In Knick v. Township of Scott, 139 S.Ct. 2162 (2019), the Supreme Court reversed over three decades of precedent when it eliminated the requirement that a plaintiff exhaust state court remedies before pursuing a takings challenge in federal court. After the Supreme Court’s decision, federal courts experienced a significant uptick in the number of federal takings lawsuits. In Gearing v. City of Half Moon Bay, the City was able to convince the federal court to take a back seat and allow a later-filed state court eminent domain action to proceed while the federal takings lawsuit was put on pause.
Plaintiffs own six undeveloped parcels of land in the City of Half Moon Bay in an area subject to development limitations. These development limitations were established through a certified Land Use Plan that the City adopted in an effort to comply with the California Coastal Act.
In 2019, the California Legislature enacted Senate Bill 330 (SB 330), which is intended to expedite the development of housing by, among other things, limiting a public agency’s ability to deny certain housing development projects. In October 2020, plaintiffs submitted an SB 330 application with the City of Half Moon Bay. The City refused to process the application, asserting that the application did not comply with the requirements in the certified Land Use Plan. Plaintiffs were told by the City Council that the decision was final and not appealable.
That same year, the City Council approved an update to the Land Use Plan that allowed for residential development but prioritized public acquisition. In December 2020, the City sent plaintiffs a notice of decision to appraise as a preliminary step in the acquisition process. In January 2021, the City made a formal offer to purchase plaintiffs’ property. In March, plaintiffs filed an action in federal court alleging a regulatory taking of their property in violation of the Fifth and Fourteenth Amendments, a federal due process claim, and a federal equal protection claim. The next day, the City adopted a resolution of necessity. Approximately one week later, the City filed an eminent domain action in state court seeking to acquire plaintiffs’ property.
In an effort to move forward with the state eminent domain action and delay the federal proceedings, the City filed a motion to stay the federal lawsuit based on the application of the Pullman abstention doctrine. Abstention doctrines essentially acknowledge that the federal court has proper jurisdiction over a matter, but permits the federal court to stay or dismiss the federal proceeding because of a competing interest. The competing interests vary with the abstention doctrine. With respect to Pullman abstention, the federal court must find that: (1) the complaint touches on a sensitive area of state social policy, (2) the constitutional question in the federal action can be avoided or narrowed based on a definitive ruling in the state case on a state issue, and (3) the state law issue is novel or unresolved.
The federal court in this case found that all three requirements were met, and exercised its discretion to stay the federal action until the state eminent domain action concluded. With respect to the first factor, the federal court found that because the federal lawsuit involved state land use policies as embodied in SB 330, it touched upon a sensitive area of social policy. With respect to the second factor, the federal court found that the resolution of the state case would at a minimum narrow the federal takings issues, as it would result in just compensation for the permanent taking of the property as of the date of deposit. The federal court did note, however, that the state case would not resolve the federal temporary takings claim, since the plaintiffs asserted the regulatory taking occurred when the City denied the application in October 2020, which was months before the deposit was made. With respect to the third factor, the federal court found that because both the state eminent domain action and federal regulatory takings case would likely require an interpretation of SB 330, and because SB 330 was a relatively recent enactment with limited case authority, the proceedings “may resolve novel issues regarding S.B. 330, [and] the third Pullman factor is met.”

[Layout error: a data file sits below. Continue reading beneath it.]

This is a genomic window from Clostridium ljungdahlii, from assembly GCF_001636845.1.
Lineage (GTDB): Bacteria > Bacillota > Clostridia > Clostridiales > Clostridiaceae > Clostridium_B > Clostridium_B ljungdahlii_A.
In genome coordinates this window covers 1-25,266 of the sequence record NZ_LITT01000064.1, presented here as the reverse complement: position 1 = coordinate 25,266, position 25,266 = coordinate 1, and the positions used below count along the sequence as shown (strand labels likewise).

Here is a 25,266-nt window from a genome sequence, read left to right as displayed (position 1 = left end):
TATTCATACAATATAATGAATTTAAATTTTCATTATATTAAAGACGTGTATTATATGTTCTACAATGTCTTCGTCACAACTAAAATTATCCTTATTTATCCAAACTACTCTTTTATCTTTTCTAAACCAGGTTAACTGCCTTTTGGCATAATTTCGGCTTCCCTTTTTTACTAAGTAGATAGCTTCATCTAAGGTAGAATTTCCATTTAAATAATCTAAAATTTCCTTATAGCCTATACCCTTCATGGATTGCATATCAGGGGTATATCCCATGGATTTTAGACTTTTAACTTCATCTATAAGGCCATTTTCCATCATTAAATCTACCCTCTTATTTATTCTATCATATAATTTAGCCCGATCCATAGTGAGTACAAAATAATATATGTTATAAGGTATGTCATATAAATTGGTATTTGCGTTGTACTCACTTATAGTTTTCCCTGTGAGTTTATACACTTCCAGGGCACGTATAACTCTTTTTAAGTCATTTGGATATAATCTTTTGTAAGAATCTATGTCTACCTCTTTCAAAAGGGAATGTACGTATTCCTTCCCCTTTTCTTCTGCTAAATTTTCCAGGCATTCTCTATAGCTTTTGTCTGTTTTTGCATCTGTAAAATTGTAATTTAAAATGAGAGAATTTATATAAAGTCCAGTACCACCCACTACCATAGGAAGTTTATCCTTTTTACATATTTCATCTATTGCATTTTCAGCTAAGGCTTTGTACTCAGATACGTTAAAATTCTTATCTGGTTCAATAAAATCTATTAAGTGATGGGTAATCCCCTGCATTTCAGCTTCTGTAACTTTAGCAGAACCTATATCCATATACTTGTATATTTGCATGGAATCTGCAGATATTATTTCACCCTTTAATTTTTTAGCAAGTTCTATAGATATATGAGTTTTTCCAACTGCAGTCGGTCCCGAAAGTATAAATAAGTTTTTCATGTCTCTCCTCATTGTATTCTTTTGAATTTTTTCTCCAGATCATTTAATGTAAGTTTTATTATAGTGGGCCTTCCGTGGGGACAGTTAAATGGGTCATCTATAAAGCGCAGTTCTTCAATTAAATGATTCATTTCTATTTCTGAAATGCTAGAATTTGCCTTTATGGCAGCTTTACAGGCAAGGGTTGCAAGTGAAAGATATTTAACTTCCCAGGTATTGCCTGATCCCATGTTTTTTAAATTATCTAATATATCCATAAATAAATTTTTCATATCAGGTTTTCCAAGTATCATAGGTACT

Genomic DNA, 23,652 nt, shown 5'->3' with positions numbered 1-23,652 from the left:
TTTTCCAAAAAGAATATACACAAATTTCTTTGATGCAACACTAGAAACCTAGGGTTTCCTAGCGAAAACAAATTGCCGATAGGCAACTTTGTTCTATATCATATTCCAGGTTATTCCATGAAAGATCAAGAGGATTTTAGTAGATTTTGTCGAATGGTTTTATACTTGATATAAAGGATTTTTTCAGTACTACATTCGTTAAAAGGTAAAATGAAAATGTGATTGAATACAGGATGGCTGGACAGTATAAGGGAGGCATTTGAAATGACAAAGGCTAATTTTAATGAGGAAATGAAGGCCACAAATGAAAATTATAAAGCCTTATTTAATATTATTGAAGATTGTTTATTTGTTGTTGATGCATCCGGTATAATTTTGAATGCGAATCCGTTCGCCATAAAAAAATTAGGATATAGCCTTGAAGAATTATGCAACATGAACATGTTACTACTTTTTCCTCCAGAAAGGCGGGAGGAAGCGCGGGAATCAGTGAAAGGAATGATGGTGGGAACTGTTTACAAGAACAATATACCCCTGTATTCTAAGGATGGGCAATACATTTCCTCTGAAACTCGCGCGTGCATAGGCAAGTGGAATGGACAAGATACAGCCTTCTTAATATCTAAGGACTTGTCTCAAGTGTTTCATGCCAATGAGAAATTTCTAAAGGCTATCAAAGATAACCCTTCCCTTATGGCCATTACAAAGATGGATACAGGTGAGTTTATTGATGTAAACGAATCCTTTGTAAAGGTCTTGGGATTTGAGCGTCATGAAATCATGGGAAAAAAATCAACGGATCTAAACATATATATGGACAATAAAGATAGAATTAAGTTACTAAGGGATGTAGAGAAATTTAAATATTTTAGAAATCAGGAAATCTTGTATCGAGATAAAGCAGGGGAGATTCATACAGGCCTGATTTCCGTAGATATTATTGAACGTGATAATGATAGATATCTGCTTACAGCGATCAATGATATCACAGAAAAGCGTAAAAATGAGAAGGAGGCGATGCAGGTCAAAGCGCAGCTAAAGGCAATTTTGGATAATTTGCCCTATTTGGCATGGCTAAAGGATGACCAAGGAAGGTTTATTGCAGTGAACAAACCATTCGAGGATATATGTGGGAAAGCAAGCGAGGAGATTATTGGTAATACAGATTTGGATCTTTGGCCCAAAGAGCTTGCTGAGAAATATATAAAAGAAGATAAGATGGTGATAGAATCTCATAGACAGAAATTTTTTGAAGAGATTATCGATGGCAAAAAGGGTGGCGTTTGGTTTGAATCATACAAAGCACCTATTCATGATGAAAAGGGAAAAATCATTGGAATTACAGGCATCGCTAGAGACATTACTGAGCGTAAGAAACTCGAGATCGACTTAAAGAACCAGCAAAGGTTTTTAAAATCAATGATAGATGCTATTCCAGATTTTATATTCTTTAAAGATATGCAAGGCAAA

While the federal court granted the City’s motion to stay, it also expressly retained jurisdiction of the federal constitutional questions, including the federal due process and equal protection claims, which were not alleged in the state eminent domain action.
Abstention doctrines are generally permissive, in that they allow a federal court to abstain from resolving an issue but do not require the court to do so. Thus, the ability for a defendant agency to prevail on a Pullman abstention motion will depend upon the particular judge and the particular facts. In this case, for example, the judge might have been swayed by the fact that the City was clearly moving forward with acquisition efforts before the federal lawsuit was filed. As such, the major takeaway from this case, is that even after Knick, federal courts retain their discretion to abstain from deciding federal takings claims when the circumstance justify invoking one of these abstention doctrines.